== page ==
Avoiding Brazil makes São Paolo encounter far from dead rubber

Chile and Netherlands made light work of progressing to knockout stages

Memphis Depay: could be rewarded with a start after his goal against Australia.

Memphis Depay: could be rewarded with a start after his goal against Australia.

 

When the World Cup draw was made back in December, Group B was one of the candidates for the dreaded ‘group of death’ tag. But rather than finding themselves in the fight of their lives Chile and the Netherlands have made relatively light work of progressing to the knockout stages, each securing qualification with a game to spare.

When both teams comprehensively dismantled world champions Spain, talk of them as potential title contenders grew. But the fact both are already looking beyond it means their clash today in São Paulo is unlikely to provide a full examination of supposed title credentials.

That is not to say the match is a dead rubber. Though Brazil have failed to convince in their two matches so far both the Dutch and Chileans will no doubt play under the assumption that the hosts will maintain their immaculate record against African nations at World Cups when they take on the rabble masquerading as Cameroon later in the evening.

That means the likeliest reward for the winner will be to avoid meeting Brazil in a second-round clash in Belo Horizonte on Saturday.

Thanks to their superior goal difference the Dutch hold the advantage of knowing a draw will see them top the group.

But though better placed the Dutch arguably have more to ponder going into the game than a settled Chilean group that has been playing together longer. Holland’s 5-1 defeat of Spain was the first result to signal that this would be a dramatic tournament from the get-go. But for periods before Robin van Persie’s equaliser and the champion’s subsequent collapse, the Dutch had struggled. Even after the enormous tonic of their eventual win they returned to making life difficult for themselves against the willing but limited Australians.

Major impact

The problem area has proved to be the young and inexperienced backline that left many Dutch fans pessimistic about making a major impact on the tournament before their team started it in such style. Against Chile Louis van Gaal will be forced to retool his defence with defender Bruno Martins Indi out for at least a week after he was hospitalised following his collision with Tim Cahill.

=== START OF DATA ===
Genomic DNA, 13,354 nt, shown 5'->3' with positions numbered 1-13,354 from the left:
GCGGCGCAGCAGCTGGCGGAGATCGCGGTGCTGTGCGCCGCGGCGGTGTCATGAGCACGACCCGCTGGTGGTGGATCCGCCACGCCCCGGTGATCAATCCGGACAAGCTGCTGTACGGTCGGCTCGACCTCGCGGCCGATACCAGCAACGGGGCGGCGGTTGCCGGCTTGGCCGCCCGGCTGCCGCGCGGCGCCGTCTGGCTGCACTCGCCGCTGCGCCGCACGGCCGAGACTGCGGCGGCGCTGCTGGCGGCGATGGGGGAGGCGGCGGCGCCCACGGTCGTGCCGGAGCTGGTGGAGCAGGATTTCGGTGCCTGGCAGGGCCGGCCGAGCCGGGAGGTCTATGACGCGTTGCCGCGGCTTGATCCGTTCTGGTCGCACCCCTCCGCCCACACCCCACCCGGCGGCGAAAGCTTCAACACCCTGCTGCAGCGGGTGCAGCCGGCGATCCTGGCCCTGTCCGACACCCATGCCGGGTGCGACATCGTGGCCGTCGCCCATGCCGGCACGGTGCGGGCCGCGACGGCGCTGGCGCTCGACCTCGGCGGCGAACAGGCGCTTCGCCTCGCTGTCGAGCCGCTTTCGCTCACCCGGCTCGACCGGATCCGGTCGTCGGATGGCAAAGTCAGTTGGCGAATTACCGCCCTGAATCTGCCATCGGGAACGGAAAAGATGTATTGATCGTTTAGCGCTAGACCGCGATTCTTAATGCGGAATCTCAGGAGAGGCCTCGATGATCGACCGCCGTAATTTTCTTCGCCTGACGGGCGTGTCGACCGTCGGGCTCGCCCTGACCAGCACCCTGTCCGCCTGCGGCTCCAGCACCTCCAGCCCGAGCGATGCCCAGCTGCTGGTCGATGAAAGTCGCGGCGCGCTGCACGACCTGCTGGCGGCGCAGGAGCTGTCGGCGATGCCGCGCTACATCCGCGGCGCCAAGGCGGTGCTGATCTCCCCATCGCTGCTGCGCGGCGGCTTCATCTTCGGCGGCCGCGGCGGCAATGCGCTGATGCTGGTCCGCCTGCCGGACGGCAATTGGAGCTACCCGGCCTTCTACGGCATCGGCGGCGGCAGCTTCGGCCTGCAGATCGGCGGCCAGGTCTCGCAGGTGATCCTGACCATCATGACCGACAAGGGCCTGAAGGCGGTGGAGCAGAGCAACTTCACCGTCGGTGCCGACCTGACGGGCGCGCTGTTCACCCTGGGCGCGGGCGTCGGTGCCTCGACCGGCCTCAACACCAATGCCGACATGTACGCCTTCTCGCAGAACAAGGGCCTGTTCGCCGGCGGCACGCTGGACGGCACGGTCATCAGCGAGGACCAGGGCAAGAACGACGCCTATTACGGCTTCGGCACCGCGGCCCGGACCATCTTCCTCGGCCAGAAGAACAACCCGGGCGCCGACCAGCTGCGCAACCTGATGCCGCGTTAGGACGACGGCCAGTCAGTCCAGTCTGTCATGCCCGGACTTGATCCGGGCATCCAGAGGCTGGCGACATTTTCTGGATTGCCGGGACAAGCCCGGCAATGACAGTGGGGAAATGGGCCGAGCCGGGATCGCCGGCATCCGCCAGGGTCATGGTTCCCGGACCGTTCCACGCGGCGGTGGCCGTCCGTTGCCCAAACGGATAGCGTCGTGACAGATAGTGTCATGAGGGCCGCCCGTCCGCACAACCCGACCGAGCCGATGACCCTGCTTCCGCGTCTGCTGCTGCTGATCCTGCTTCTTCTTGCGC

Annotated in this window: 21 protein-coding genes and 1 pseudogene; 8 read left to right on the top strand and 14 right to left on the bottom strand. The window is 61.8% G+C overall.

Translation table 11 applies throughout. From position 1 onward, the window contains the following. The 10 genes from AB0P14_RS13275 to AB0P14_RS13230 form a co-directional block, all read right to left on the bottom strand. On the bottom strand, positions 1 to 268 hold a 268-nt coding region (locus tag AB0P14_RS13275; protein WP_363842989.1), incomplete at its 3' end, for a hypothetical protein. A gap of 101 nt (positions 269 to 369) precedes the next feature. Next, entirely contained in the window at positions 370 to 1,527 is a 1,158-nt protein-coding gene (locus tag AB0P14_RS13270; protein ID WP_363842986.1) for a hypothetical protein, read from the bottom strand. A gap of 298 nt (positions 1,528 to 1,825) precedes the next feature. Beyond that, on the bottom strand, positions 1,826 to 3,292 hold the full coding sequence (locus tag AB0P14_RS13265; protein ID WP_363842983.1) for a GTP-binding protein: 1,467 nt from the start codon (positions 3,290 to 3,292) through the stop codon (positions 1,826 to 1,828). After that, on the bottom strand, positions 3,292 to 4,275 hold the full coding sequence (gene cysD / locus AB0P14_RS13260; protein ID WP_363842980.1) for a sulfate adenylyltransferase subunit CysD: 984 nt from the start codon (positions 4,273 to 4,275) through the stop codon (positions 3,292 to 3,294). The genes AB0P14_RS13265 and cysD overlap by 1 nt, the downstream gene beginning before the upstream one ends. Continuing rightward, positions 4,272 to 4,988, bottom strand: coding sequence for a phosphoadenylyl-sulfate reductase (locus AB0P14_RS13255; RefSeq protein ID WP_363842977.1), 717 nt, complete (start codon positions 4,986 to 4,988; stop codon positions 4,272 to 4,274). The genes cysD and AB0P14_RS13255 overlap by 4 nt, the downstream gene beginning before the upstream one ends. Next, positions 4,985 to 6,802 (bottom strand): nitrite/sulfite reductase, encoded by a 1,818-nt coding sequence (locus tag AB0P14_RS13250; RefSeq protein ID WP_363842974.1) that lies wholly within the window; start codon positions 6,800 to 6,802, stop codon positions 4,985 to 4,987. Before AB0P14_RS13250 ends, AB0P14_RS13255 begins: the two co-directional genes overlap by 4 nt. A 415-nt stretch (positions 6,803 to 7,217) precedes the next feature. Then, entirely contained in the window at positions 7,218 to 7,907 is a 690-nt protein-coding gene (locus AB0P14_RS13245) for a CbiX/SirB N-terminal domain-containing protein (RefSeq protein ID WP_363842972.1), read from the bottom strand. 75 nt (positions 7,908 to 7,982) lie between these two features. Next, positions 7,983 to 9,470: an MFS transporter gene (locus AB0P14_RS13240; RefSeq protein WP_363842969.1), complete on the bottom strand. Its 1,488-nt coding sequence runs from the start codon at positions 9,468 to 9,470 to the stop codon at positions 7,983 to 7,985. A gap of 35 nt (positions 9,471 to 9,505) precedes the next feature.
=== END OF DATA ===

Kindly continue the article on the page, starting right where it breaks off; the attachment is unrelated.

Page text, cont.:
The problem for Van Gaal is that while he has options up front this is not true at the back and without Indi he might drop the 5-3-2 he started the first two games and go with a flat back four for lack of a reliable companion for Stefan de Vrij and Ron Vlaar in central defence, with Daryl Janmaat and Daley Blind, one of the revelations of the tournament so far, operating as more orthodox full backs. The experienced Nigel de Jong will likely continue in his key role of protector of this young backline.

The Dutch will also have to make a change to an attack that has been the tournament’s most exciting so far, with eight goals in just two games. The author of three of them, Van Persie, is suspended after a getting a second yellow card against Australia. That could see Jeremain Lens get a start after coming on for him twice as a substitute. The exciting winger Memphis Depay has a chance of being rewarded with a starting role for the goal he scored after coming on as a substitute against Australia.

Whatever formation he starts with Van Gaal has showed a willingness to switch mid-match having used three different formations during the game against Australia. There are likely to be more such adjustments from the bench against Chile.

Despite the confidence flowing through the squad after its victory over Spain, history teaches Chile that it should try everything to win the group and avoid a likely second-round clash with Brazil. On the three previous occasions the country has reached the knockout stages of the World Cup it has been eliminated by Brazil, the last two times – 1998 and 2010 – in the second round.

Coach Jorge Sampaoli appears to be heeding the lesson and is set to name the same team that defeated Spain, refusing to protect players on a yellow card, among them playmaker Arturo Vidal who will not be rested despite only recently returning from knee surgery.

Chile’s biggest doubt is over midfielder Charles Aránguiz who scored one of his side’s two goals against Spain. He suffered a knock to his right knee and has not fully trained since the Spain game. If unfit he will be replaced by Felipe Gutiérrez.

 

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